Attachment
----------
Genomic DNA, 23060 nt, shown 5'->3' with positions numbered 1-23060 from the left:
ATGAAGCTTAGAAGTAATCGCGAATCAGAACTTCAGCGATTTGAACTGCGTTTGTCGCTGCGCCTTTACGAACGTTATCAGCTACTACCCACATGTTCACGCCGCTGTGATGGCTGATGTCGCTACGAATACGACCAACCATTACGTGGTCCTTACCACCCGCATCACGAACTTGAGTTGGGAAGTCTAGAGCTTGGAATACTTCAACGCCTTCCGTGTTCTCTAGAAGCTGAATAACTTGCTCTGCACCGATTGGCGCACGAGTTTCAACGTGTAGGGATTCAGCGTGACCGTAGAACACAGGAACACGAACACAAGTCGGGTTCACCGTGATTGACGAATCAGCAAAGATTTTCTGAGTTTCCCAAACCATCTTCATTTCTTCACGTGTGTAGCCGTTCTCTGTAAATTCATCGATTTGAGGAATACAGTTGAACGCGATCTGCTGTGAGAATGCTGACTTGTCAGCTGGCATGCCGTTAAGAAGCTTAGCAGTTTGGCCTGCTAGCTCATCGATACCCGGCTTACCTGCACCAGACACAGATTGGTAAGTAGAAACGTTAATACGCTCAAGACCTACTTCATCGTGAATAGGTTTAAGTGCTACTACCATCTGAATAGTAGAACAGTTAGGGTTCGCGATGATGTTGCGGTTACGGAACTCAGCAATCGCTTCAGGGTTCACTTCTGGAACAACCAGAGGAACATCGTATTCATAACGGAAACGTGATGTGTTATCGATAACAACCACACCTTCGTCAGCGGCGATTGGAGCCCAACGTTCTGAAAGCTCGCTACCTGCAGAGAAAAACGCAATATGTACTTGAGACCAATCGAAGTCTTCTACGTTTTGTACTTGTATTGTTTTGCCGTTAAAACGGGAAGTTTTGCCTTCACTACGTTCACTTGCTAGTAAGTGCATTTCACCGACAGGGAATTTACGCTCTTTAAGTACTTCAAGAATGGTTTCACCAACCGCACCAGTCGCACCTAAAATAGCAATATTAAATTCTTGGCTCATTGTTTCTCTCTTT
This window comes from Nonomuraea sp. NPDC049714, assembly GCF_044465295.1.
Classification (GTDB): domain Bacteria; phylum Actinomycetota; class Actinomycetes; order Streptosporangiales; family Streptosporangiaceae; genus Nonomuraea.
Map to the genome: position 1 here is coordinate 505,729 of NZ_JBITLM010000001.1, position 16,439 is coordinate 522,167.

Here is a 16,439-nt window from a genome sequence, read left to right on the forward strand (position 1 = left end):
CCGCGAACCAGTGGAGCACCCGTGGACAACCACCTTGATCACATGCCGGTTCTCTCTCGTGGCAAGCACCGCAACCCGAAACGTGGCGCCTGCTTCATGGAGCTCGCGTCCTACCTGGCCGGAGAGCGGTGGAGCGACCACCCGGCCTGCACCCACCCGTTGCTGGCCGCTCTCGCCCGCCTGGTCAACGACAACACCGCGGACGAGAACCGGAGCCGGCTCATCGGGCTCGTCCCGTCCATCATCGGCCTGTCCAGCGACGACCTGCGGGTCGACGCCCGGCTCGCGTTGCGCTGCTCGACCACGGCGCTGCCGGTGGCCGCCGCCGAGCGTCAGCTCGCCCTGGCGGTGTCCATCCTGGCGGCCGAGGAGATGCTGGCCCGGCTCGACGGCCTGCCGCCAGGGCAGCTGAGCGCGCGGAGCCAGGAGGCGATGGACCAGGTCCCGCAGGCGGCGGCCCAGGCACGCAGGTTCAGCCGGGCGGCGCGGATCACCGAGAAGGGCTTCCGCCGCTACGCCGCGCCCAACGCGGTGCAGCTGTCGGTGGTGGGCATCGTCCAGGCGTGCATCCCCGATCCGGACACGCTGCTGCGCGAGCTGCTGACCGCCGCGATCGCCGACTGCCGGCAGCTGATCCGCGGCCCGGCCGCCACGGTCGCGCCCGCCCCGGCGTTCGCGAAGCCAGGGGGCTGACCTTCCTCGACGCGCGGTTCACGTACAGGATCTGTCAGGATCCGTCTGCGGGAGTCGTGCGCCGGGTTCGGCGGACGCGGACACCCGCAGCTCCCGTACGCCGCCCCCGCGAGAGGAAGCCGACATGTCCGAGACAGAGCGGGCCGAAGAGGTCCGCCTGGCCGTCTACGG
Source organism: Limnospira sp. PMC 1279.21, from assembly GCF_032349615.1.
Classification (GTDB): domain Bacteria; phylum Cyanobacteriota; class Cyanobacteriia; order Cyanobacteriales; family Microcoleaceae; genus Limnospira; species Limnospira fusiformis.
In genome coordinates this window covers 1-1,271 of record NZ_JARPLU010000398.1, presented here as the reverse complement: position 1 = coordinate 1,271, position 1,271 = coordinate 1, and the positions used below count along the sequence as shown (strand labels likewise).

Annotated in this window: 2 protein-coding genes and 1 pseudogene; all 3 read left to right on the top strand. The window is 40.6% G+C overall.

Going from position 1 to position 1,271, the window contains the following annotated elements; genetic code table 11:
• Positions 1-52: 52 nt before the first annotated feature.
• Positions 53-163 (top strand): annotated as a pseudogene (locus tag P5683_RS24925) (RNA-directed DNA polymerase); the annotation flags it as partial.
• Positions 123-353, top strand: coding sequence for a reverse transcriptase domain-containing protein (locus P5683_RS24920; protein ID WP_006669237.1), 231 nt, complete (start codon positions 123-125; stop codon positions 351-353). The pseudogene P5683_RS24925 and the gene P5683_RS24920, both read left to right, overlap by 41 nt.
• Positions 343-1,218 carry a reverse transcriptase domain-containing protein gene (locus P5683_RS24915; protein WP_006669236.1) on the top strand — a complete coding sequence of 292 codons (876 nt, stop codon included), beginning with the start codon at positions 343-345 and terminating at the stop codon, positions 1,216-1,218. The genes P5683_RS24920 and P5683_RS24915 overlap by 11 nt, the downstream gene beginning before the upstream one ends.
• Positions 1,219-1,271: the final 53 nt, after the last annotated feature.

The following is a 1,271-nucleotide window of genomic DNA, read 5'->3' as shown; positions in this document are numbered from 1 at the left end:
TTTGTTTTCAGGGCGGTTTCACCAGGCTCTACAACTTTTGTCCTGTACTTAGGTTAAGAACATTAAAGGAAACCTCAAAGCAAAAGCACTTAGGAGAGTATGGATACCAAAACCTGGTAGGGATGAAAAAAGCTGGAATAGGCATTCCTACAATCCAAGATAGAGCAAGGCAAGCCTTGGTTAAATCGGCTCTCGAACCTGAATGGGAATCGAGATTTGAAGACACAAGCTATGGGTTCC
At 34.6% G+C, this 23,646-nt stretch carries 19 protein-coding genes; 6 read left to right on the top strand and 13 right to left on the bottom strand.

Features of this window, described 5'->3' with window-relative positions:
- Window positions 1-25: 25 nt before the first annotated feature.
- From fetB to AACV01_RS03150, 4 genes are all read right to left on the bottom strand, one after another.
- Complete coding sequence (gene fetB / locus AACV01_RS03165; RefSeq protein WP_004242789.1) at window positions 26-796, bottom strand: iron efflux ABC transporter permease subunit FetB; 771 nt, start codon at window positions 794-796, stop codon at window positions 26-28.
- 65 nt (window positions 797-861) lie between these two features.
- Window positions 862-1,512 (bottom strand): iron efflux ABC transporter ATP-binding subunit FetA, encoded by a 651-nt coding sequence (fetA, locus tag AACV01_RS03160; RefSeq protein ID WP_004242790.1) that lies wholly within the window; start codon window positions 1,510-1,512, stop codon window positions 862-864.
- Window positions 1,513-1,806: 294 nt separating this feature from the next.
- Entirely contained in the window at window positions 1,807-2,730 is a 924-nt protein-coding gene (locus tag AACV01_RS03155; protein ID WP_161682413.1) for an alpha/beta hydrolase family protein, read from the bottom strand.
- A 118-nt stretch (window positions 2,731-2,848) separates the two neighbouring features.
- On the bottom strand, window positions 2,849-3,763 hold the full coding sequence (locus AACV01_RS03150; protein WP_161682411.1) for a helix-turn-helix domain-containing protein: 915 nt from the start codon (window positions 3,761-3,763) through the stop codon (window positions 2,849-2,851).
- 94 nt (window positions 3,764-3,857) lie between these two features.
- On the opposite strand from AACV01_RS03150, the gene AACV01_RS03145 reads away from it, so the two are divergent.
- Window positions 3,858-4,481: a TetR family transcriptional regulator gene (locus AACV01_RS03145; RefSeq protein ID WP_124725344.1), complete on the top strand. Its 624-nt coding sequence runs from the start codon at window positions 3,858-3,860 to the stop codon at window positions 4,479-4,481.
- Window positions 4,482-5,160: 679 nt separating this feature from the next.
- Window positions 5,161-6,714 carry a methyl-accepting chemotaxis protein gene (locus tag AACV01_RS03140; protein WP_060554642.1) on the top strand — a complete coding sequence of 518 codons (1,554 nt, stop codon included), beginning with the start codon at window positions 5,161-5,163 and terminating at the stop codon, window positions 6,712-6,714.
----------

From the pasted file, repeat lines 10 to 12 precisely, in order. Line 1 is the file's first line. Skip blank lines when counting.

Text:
In genome coordinates this window covers 1-1,271 of record NZ_JARPLU010000398.1, presented here as the reverse complement: position 1 = coordinate 1,271, position 1,271 = coordinate 1, and the positions used below count along the sequence as shown (strand labels likewise).

Annotated in this window: 2 protein-coding genes and 1 pseudogene; all 3 read left to right on the top strand. The window is 40.6% G+C overall.

Going from position 1 to position 1,271, the window contains the following annotated elements; genetic code table 11: